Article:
Do consumers buy health insurance like they buy canned peas? Or should they? That's the big question market place advocates have been trying to answer now for more than a decade. The government and others have thrown gobs of money at this vexing problem trying to figure out the best combination of stars, bars and other symbols that will catch the shopper's eye.
The hope is that patients will also become good consumers, always choosing the best options whether it's a doctor, hospital, or an insurance policy. The danger is that if they don't, and things go wrong, they will be blamed for the bad outcomes. An ethicist I heard speak recently was troubled by all the emphasis on health care choice which she called simplistic market rhetoric. The emphasis on choice blames the victim for not reading the fine print when they have made a wrong one, she said.
That brings me to the problem of Medicare Advantage plans and the apparent wrong decisions millions of seniors are making. The Centers for Medicare and Medicaid Services (CMS), which runs the Medicare program, rates Medicare Advantage plans using a star system'the more the better. The stars supposedly offer clues about plan quality including whether plan members get timely screenings and vaccinations and how how quickly they respond to complaints. But a consulting firm, Avalere Health, did a little study and found that seniors choosing Medicare Advantage plans pick the ones with fewer stars, not more. Avalere said that nearly 50 percent of Medicare beneficiaries chose plans that merited only two or three stars. The number may be higher. CMS says that seniors pick plans based on costs and their ability to see a doctor they like, not ratings.
As someone who helped invent health plan ratings in a previous job, I've come to agree with that assessment, and that raises the fundamental question of how useful all these stars and bars are in the first place. To find out, I did a quick survey of the Medicare Advantage plans that are available in Manhattan where I live. There are 103 choices, way too many for the average senior to wade through and make an intelligent decision. Most people would throw up their hands and ask their best friends or run for the nearest insurance agent to help narrow the choices. That solution presents other problems which I will explore in later posts.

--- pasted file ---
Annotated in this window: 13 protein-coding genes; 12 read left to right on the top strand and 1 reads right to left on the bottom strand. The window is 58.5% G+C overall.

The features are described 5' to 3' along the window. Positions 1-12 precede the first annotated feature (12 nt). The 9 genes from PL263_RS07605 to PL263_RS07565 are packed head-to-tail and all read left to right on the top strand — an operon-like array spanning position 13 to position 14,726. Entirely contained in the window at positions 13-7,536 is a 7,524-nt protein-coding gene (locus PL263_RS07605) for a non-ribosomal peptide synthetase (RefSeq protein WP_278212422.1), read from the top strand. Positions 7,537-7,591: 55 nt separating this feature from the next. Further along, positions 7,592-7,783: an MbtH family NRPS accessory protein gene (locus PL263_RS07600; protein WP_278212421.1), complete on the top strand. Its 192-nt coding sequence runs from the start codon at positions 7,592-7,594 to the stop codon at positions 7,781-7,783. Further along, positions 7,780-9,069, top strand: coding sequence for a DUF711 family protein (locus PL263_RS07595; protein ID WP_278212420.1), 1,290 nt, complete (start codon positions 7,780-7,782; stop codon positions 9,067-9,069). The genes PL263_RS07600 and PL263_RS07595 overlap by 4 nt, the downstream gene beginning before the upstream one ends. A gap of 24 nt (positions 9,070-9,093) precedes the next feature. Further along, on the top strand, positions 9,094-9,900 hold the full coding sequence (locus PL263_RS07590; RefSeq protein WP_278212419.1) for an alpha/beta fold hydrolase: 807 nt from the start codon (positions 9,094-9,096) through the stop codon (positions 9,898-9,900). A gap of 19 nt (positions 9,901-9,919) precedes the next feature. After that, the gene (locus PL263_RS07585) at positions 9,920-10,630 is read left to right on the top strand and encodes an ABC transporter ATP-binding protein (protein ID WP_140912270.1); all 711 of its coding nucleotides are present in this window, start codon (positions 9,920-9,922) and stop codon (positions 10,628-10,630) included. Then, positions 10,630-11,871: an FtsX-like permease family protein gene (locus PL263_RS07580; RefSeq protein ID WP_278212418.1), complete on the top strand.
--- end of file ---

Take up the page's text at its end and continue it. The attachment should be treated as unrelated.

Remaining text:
But if seniors decide to examine the ratings, they still may make their decisions based on price and the plan's network of doctors. To use the quality ratings, they'd first have to decide which rating factors were most important to them'screening tests, chronic care management, how the plan responds to complaints, how responsive it is when members need care. That's tough. If you've already had timely screenings, why do you care how good the plan is at making sure other people get them? The way plan representatives talk to customers on the phone may be important.
Once you make those decisions and start inspecting the stars, you run smack into another problem. Many of the plans have the same ratings. Looking at the stars that summarize all of the quality dimensions, I find that Aetna's standard plan HMO rates three stars but so does its value plan HMO. So does GHI's PPO II and Healthfirst's 65 Plus Plan HMO. And how much better are these plans than the Fidelis Medicare Advantage Part B Reduction HMO-POS, or for that matter, Aetna's standard plan PPO? They merit three and a half stars. Then there are a slew of plans for which there is too little information to rate.' That would turn a shopper off right there.
In sum, there are a lot of problems with Medicare's ratings and seniors know that. CMS says it is going to reassess them, and there will be updated info out in the fall. Down the road the better plans will get bonus payments from the government. That, too, raises another question. Will the plans really be that good, or will they simply be teaching to the test?